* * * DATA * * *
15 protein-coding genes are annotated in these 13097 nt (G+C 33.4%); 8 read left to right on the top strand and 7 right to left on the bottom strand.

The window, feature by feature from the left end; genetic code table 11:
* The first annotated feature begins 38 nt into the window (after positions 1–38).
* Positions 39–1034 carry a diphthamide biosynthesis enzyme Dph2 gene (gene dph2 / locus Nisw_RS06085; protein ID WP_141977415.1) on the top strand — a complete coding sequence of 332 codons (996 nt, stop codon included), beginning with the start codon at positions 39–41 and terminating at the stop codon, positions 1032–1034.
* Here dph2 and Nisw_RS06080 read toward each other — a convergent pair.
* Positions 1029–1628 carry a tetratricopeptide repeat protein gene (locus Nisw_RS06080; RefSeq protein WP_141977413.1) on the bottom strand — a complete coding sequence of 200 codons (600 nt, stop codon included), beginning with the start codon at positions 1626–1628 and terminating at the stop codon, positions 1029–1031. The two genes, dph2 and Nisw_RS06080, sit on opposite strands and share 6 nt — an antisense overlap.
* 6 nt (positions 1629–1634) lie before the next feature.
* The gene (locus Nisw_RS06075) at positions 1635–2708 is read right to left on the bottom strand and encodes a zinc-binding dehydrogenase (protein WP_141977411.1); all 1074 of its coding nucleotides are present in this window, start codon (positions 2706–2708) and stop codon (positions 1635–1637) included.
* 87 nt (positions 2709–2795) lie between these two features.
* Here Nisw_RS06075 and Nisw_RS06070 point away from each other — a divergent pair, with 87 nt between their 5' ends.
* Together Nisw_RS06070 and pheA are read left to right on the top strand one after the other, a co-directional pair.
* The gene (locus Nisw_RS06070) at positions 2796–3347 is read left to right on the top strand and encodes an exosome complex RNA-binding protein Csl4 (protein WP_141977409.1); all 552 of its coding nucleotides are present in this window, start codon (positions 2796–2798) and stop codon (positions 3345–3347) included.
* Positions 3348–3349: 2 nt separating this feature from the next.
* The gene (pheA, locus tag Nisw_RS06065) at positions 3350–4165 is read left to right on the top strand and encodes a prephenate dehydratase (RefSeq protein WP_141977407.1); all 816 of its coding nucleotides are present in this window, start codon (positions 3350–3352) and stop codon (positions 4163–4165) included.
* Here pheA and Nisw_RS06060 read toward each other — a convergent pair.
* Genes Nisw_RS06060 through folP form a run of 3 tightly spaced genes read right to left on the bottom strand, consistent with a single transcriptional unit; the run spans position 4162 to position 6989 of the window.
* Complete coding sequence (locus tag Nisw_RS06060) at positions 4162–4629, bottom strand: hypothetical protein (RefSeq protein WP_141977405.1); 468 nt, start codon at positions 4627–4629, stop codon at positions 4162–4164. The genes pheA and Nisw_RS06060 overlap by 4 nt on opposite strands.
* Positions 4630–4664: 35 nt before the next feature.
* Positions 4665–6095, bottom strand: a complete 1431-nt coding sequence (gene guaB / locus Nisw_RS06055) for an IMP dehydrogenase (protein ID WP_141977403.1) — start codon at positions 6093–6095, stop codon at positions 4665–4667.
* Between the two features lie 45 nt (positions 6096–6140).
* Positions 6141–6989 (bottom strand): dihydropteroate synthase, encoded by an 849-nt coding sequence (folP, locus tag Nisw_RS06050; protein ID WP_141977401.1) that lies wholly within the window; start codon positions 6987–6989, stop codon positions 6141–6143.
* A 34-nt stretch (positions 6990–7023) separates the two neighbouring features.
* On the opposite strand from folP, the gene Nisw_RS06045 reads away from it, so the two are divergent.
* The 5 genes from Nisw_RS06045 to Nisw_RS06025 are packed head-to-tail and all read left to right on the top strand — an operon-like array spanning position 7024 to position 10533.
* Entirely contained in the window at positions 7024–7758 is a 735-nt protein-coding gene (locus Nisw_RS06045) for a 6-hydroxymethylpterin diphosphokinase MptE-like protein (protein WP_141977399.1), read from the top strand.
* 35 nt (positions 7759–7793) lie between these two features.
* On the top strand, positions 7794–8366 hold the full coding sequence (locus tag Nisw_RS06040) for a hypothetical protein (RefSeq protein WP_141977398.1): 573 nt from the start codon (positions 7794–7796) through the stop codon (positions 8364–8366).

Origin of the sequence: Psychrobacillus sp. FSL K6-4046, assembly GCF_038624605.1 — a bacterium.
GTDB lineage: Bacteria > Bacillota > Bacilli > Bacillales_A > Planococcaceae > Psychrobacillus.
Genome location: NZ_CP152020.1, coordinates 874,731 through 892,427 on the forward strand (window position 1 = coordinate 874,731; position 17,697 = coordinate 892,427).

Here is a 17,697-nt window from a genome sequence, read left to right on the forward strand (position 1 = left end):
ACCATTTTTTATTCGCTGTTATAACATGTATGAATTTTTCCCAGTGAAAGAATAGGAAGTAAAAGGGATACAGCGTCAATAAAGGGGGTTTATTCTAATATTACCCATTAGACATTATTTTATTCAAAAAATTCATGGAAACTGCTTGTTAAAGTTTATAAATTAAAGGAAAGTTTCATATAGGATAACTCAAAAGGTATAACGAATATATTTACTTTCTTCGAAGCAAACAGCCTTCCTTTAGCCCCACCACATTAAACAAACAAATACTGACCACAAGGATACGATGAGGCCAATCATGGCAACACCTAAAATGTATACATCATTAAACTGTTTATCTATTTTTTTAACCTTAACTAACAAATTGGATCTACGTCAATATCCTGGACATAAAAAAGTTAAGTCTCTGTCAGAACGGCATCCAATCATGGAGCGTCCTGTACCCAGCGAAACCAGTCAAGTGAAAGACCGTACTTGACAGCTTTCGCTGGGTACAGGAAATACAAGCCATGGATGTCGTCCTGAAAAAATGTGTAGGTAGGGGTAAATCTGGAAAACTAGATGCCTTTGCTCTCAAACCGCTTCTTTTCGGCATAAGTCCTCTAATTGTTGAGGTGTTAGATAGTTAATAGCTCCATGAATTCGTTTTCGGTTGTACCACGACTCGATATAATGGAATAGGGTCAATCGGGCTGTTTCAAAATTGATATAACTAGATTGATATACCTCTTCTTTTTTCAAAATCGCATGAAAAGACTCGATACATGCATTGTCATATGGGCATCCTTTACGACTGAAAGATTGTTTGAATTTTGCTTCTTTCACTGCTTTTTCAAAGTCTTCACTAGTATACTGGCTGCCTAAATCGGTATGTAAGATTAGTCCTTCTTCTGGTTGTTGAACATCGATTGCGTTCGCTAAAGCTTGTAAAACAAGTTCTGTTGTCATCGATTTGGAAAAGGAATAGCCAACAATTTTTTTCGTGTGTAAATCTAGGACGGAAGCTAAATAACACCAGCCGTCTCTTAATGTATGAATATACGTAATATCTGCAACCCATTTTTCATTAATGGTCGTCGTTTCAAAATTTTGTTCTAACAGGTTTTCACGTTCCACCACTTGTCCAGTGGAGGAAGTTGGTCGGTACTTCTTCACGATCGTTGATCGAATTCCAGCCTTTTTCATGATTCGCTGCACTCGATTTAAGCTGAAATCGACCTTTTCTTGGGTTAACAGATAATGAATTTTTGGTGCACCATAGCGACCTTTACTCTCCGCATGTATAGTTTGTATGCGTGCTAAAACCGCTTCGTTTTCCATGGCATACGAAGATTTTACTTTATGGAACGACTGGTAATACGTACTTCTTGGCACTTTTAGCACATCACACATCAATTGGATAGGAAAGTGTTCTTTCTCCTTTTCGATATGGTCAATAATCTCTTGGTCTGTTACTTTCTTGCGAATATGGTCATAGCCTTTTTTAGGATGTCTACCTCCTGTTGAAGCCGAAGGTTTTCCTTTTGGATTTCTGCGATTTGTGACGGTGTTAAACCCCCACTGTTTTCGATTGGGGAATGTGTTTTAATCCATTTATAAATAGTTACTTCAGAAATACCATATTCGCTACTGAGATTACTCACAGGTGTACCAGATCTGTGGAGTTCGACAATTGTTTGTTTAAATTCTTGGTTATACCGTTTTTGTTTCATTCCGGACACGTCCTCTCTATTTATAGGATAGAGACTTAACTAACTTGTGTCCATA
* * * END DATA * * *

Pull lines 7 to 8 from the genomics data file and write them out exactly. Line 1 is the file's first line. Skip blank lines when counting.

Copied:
* 6 nt (positions 1629–1634) lie before the next feature.
* The gene (locus Nisw_RS06075) at positions 1635–2708 is read right to left on the bottom strand and encodes a zinc-binding dehydrogenase (protein WP_141977411.1); all 1074 of its coding nucleotides are present in this window, start codon (positions 2706–2708) and stop codon (positions 1635–1637) included.